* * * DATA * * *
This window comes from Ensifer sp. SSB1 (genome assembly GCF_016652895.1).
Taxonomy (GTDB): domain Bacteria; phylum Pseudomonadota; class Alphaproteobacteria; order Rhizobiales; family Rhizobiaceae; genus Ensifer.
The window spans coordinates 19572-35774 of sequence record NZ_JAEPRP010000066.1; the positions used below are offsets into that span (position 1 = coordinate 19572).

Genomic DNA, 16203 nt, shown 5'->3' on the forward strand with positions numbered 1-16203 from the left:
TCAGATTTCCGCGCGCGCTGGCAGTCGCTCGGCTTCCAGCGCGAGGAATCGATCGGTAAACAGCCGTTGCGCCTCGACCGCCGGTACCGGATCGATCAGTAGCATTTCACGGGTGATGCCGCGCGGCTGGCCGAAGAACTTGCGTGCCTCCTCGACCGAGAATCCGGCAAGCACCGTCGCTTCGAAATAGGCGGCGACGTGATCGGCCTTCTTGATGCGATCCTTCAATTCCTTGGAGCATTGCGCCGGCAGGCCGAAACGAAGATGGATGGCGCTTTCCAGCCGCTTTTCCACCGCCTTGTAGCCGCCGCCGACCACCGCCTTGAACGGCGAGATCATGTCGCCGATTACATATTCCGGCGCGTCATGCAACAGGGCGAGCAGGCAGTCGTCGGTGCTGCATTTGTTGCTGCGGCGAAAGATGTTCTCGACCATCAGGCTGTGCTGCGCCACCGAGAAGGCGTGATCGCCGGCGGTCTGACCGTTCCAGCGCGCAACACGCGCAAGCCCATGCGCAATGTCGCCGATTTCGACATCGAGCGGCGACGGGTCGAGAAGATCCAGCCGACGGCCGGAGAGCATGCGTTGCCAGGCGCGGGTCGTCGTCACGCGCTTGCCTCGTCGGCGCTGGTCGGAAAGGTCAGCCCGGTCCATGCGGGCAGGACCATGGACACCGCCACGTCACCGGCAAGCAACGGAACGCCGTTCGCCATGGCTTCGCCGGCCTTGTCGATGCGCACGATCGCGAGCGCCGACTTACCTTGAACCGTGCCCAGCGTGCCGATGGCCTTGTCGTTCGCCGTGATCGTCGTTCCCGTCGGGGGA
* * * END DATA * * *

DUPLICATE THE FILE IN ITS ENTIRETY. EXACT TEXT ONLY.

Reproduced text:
This window comes from Ensifer sp. SSB1 (genome assembly GCF_016652895.1).
Taxonomy (GTDB): domain Bacteria; phylum Pseudomonadota; class Alphaproteobacteria; order Rhizobiales; family Rhizobiaceae; genus Ensifer.
The window spans coordinates 19572-35774 of sequence record NZ_JAEPRP010000066.1; the positions used below are offsets into that span (position 1 = coordinate 19572).

Genomic DNA, 16203 nt, shown 5'->3' on the forward strand with positions numbered 1-16203 from the left:
TCAGATTTCCGCGCGCGCTGGCAGTCGCTCGGCTTCCAGCGCGAGGAATCGATCGGTAAACAGCCGTTGCGCCTCGACCGCCGGTACCGGATCGATCAGTAGCATTTCACGGGTGATGCCGCGCGGCTGGCCGAAGAACTTGCGTGCCTCCTCGACCGAGAATCCGGCAAGCACCGTCGCTTCGAAATAGGCGGCGACGTGATCGGCCTTCTTGATGCGATCCTTCAATTCCTTGGAGCATTGCGCCGGCAGGCCGAAACGAAGATGGATGGCGCTTTCCAGCCGCTTTTCCACCGCCTTGTAGCCGCCGCCGACCACCGCCTTGAACGGCGAGATCATGTCGCCGATTACATATTCCGGCGCGTCATGCAACAGGGCGAGCAGGCAGTCGTCGGTGCTGCATTTGTTGCTGCGGCGAAAGATGTTCTCGACCATCAGGCTGTGCTGCGCCACCGAGAAGGCGTGATCGCCGGCGGTCTGACCGTTCCAGCGCGCAACACGCGCAAGCCCATGCGCAATGTCGCCGATTTCGACATCGAGCGGCGACGGGTCGAGAAGATCCAGCCGACGGCCGGAGAGCATGCGTTGCCAGGCGCGGGTCGTCGTCACGCGCTTGCCTCGTCGGCGCTGGTCGGAAAGGTCAGCCCGGTCCATGCGGGCAGGACCATGGACACCGCCACGTCACCGGCAAGCAACGGAACGCCGTTCGCCATGGCTTCGCCGGCCTTGTCGATGCGCACGATCGCGAGCGCCGACTTACCTTGAACCGTGCCCAGCGTGCCGATGGCCTTGTCGTTCGCCGTGATCGTCGTTCCCGTCGGGGGA